Bigoted Badges: How Hate and Violence are Embedded in Kentucky Law Enforcement Training
duPont Manual High School’s Manual RedEye
Satchel Walton, Cooper Walton, and Payton Carns

High School Broadcast
The Pandemic Program
Prosper High School’s Eagle Nation News
Grant Johnson, Kacey Boston, Cristina Folsom, and Maggie Hale

College Journalism
Kids Imprisoned
Carnegie-Knight News21, Walter Cronkite School of Journalism and Mass Communication
News21 Staff

Domestic Print and Grand Prize
The Confederate Reckoning
USA TODAY Network in the South
Michael Anastasi and Mark Russell

International Print
Fruits of Labor
Associated Press
Margie Mason and Robin McDowell

Domestic Photography
We Keep Us Safe
VII Photo Agency
André Chung

International Photography
War Forces Thousands of Ethiopians Into Sudan
Associated Press
Nariman El-Mofty

Canary: The Washington Post Investigates
Washington Post
Amy Brittain, Reena Flores, and Bishop Sand

New Media
Gag Order: How Marine Corps Culture Silenced a Victim of Sexual Assault
The War Horse
Thomas Brennan, Kelly Kennedy, and Ben Kalin

In/Vulnerable: Inequity in the Time of Pandemic
Reveal from The Center for Investigative Reporting
Reveal News Team

Domestic Television
16 and Recovering
MTV News
Steve Liss, Ben Hurvitz, Lily Neumeyer, and the team at MTV News

International Television and Seigenthaler Prize
Welcome to Chechnya
David France

Criminal Justice Reform Prize
Dying Inside
Peter Eisler, Jason Szep, Linda So, Grant Smith, Ned Parker, and the rest of the Reuters team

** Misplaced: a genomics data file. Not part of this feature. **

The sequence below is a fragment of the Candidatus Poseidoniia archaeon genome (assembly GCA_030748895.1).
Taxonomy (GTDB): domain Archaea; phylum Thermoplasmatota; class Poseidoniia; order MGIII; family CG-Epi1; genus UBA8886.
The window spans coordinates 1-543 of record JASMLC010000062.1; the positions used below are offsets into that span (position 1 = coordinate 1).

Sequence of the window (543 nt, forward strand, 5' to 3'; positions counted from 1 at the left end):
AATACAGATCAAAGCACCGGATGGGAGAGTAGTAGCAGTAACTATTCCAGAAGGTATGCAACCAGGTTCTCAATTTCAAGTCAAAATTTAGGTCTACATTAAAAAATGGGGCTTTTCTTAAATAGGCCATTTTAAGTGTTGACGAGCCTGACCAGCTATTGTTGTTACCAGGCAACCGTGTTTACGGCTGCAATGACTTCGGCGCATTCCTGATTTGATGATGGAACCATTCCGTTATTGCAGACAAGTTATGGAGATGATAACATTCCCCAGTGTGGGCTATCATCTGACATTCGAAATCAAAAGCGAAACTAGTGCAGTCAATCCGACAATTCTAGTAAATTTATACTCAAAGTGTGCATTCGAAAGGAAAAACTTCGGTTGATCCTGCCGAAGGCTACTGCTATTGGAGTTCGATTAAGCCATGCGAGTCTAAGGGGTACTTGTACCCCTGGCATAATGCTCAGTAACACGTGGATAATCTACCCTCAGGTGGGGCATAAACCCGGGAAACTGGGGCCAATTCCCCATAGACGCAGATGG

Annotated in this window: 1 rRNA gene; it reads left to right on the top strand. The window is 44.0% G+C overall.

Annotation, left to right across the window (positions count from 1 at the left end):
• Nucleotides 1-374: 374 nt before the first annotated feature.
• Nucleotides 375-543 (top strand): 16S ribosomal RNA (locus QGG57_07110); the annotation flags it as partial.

Unworthy Republic: The Dispossession of Native Americans and the Road to Indian Territory
W. W. Norton & Company
Claudio Saunt

Robert F. Kennedy Book Award

The Robert F. Kennedy Book Award was established in 1980 with the proceeds from Arthur M. Schlesinger Jr.’s best selling biography, Robert Kennedy and His Times. Each year, Robert F. Kennedy Human Rights presents an award to the book that, as Schlesinger said, “most faithfully and forcefully reflects Robert Kennedy’s purposes—his concern for the poor and the powerless, his struggle for honest and even-handed justice, his conviction that a decent society must assure all young people a fair chance, and his faith that a free democracy can act to remedy disparities of power and opportunity.” The Robert F. Kennedy Book Award has been recognized as one of the most prestigious honors an author can receive.

Robert F. Kennedy Journalism Awards

Founded by the reporters who covered Robert F. Kennedy’s historic 1968 presidential campaign, the Robert F. Kennedy Journalism Awards honor outstanding reporting on issues that reflect Robert Kennedy’s concerns, including human rights, social justice, and the power of individual action in the United States and around the world. Winning entries provide insights into the causes, conditions, and remedies of human rights violations and injustice, and critical analyses of relevant policies, programs, individual actions, and private endeavors that foster positive change. The Robert F. Kennedy Journalism Awards are among the few in which winners are determined by their peers. Past winners include the Washington Post, NPR, CBS’s 60 Minutes, ProPublica, ABC’s 20/20, and HBO.

Robert F. Kennedy Human Rights

We are a non-partisan, not-for-profit organization that has worked to realize Robert F. Kennedy’s dream of a more just and peaceful world since 1968. In partnership with local activists, we advocate for key human rights issues—championing changemakers and pursuing strategic litigation at home and around the world. And to ensure change that lasts, we foster a social-good approach to business and investment and educate millions of students about human rights and social justice.